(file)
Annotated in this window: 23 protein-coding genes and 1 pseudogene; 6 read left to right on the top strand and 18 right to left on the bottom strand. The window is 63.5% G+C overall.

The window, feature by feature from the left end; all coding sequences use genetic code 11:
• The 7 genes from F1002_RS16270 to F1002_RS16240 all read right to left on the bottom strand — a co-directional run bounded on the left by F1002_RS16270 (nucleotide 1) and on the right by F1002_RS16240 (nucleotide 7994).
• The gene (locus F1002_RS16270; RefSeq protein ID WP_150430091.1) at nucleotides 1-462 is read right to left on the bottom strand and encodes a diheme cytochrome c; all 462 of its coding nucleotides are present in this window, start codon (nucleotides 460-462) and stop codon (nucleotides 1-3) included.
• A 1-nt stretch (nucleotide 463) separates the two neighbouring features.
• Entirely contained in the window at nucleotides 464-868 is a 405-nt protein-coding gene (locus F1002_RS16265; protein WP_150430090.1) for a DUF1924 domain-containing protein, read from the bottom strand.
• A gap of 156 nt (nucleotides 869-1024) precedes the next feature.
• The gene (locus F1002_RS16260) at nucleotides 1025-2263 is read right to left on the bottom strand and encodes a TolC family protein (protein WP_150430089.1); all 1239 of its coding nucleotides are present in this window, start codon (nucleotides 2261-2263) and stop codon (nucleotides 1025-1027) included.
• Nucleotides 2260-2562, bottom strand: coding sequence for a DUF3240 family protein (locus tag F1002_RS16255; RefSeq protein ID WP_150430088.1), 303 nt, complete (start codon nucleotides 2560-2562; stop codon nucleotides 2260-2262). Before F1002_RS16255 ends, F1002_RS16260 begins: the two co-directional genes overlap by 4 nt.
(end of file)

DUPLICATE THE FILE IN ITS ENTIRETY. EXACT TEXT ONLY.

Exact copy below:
Annotated in this window: 23 protein-coding genes and 1 pseudogene; 6 read left to right on the top strand and 18 right to left on the bottom strand. The window is 63.5% G+C overall.

The window, feature by feature from the left end; all coding sequences use genetic code 11:
• The 7 genes from F1002_RS16270 to F1002_RS16240 all read right to left on the bottom strand — a co-directional run bounded on the left by F1002_RS16270 (nucleotide 1) and on the right by F1002_RS16240 (nucleotide 7994).
• The gene (locus F1002_RS16270; RefSeq protein ID WP_150430091.1) at nucleotides 1-462 is read right to left on the bottom strand and encodes a diheme cytochrome c; all 462 of its coding nucleotides are present in this window, start codon (nucleotides 460-462) and stop codon (nucleotides 1-3) included.
• A 1-nt stretch (nucleotide 463) separates the two neighbouring features.
• Entirely contained in the window at nucleotides 464-868 is a 405-nt protein-coding gene (locus F1002_RS16265; protein WP_150430090.1) for a DUF1924 domain-containing protein, read from the bottom strand.
• A gap of 156 nt (nucleotides 869-1024) precedes the next feature.
• The gene (locus F1002_RS16260) at nucleotides 1025-2263 is read right to left on the bottom strand and encodes a TolC family protein (protein WP_150430089.1); all 1239 of its coding nucleotides are present in this window, start codon (nucleotides 2261-2263) and stop codon (nucleotides 1025-1027) included.
• Nucleotides 2260-2562, bottom strand: coding sequence for a DUF3240 family protein (locus tag F1002_RS16255; RefSeq protein ID WP_150430088.1), 303 nt, complete (start codon nucleotides 2560-2562; stop codon nucleotides 2260-2262). Before F1002_RS16255 ends, F1002_RS16260 begins: the two co-directional genes overlap by 4 nt.